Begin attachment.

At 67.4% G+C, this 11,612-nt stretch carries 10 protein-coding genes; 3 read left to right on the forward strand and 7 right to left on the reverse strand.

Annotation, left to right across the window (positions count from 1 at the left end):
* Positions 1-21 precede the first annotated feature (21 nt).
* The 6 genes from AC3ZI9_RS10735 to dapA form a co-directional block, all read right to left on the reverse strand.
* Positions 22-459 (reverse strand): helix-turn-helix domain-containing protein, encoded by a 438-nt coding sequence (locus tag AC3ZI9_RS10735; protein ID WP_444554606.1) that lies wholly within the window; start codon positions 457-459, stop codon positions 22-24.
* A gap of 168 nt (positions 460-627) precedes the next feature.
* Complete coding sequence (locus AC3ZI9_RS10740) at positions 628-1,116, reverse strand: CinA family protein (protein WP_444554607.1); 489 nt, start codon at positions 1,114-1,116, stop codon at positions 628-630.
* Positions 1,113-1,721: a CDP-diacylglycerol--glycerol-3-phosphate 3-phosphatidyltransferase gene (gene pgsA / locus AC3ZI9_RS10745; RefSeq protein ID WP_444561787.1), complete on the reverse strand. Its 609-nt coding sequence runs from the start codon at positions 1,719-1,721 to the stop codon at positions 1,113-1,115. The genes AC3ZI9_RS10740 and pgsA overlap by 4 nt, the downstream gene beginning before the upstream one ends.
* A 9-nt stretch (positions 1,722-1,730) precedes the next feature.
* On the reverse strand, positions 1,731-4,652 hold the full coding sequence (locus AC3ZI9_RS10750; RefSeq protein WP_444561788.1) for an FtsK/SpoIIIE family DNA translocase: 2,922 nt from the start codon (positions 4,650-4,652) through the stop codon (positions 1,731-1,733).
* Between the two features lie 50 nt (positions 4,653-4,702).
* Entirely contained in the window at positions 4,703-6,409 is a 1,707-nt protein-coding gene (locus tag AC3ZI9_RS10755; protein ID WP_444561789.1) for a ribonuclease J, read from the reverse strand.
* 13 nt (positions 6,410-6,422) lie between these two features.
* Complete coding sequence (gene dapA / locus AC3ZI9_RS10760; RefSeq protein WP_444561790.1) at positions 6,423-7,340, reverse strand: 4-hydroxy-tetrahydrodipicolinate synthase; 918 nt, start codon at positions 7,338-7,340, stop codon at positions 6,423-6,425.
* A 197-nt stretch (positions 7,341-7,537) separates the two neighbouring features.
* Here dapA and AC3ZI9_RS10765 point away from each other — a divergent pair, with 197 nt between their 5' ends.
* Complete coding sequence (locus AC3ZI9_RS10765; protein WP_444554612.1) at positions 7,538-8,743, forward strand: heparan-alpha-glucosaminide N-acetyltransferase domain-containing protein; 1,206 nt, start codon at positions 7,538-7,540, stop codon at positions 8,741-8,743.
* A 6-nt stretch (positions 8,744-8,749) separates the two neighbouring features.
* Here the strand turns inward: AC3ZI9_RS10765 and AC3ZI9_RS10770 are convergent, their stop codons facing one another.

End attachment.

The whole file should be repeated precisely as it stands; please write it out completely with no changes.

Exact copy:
At 67.4% G+C, this 11,612-nt stretch carries 10 protein-coding genes; 3 read left to right on the forward strand and 7 right to left on the reverse strand.

Annotation, left to right across the window (positions count from 1 at the left end):
* Positions 1-21 precede the first annotated feature (21 nt).
* The 6 genes from AC3ZI9_RS10735 to dapA form a co-directional block, all read right to left on the reverse strand.
* Positions 22-459 (reverse strand): helix-turn-helix domain-containing protein, encoded by a 438-nt coding sequence (locus tag AC3ZI9_RS10735; protein ID WP_444554606.1) that lies wholly within the window; start codon positions 457-459, stop codon positions 22-24.
* A gap of 168 nt (positions 460-627) precedes the next feature.
* Complete coding sequence (locus AC3ZI9_RS10740) at positions 628-1,116, reverse strand: CinA family protein (protein WP_444554607.1); 489 nt, start codon at positions 1,114-1,116, stop codon at positions 628-630.
* Positions 1,113-1,721: a CDP-diacylglycerol--glycerol-3-phosphate 3-phosphatidyltransferase gene (gene pgsA / locus AC3ZI9_RS10745; RefSeq protein ID WP_444561787.1), complete on the reverse strand. Its 609-nt coding sequence runs from the start codon at positions 1,719-1,721 to the stop codon at positions 1,113-1,115. The genes AC3ZI9_RS10740 and pgsA overlap by 4 nt, the downstream gene beginning before the upstream one ends.
* A 9-nt stretch (positions 1,722-1,730) precedes the next feature.
* On the reverse strand, positions 1,731-4,652 hold the full coding sequence (locus AC3ZI9_RS10750; RefSeq protein WP_444561788.1) for an FtsK/SpoIIIE family DNA translocase: 2,922 nt from the start codon (positions 4,650-4,652) through the stop codon (positions 1,731-1,733).
* Between the two features lie 50 nt (positions 4,653-4,702).
* Entirely contained in the window at positions 4,703-6,409 is a 1,707-nt protein-coding gene (locus tag AC3ZI9_RS10755; protein ID WP_444561789.1) for a ribonuclease J, read from the reverse strand.
* 13 nt (positions 6,410-6,422) lie between these two features.
* Complete coding sequence (gene dapA / locus AC3ZI9_RS10760; RefSeq protein WP_444561790.1) at positions 6,423-7,340, reverse strand: 4-hydroxy-tetrahydrodipicolinate synthase; 918 nt, start codon at positions 7,338-7,340, stop codon at positions 6,423-6,425.
* A 197-nt stretch (positions 7,341-7,537) separates the two neighbouring features.
* Here dapA and AC3ZI9_RS10765 point away from each other — a divergent pair, with 197 nt between their 5' ends.
* Complete coding sequence (locus AC3ZI9_RS10765; protein WP_444554612.1) at positions 7,538-8,743, forward strand: heparan-alpha-glucosaminide N-acetyltransferase domain-containing protein; 1,206 nt, start codon at positions 7,538-7,540, stop codon at positions 8,741-8,743.
* A 6-nt stretch (positions 8,744-8,749) separates the two neighbouring features.
* Here the strand turns inward: AC3ZI9_RS10765 and AC3ZI9_RS10770 are convergent, their stop codons facing one another.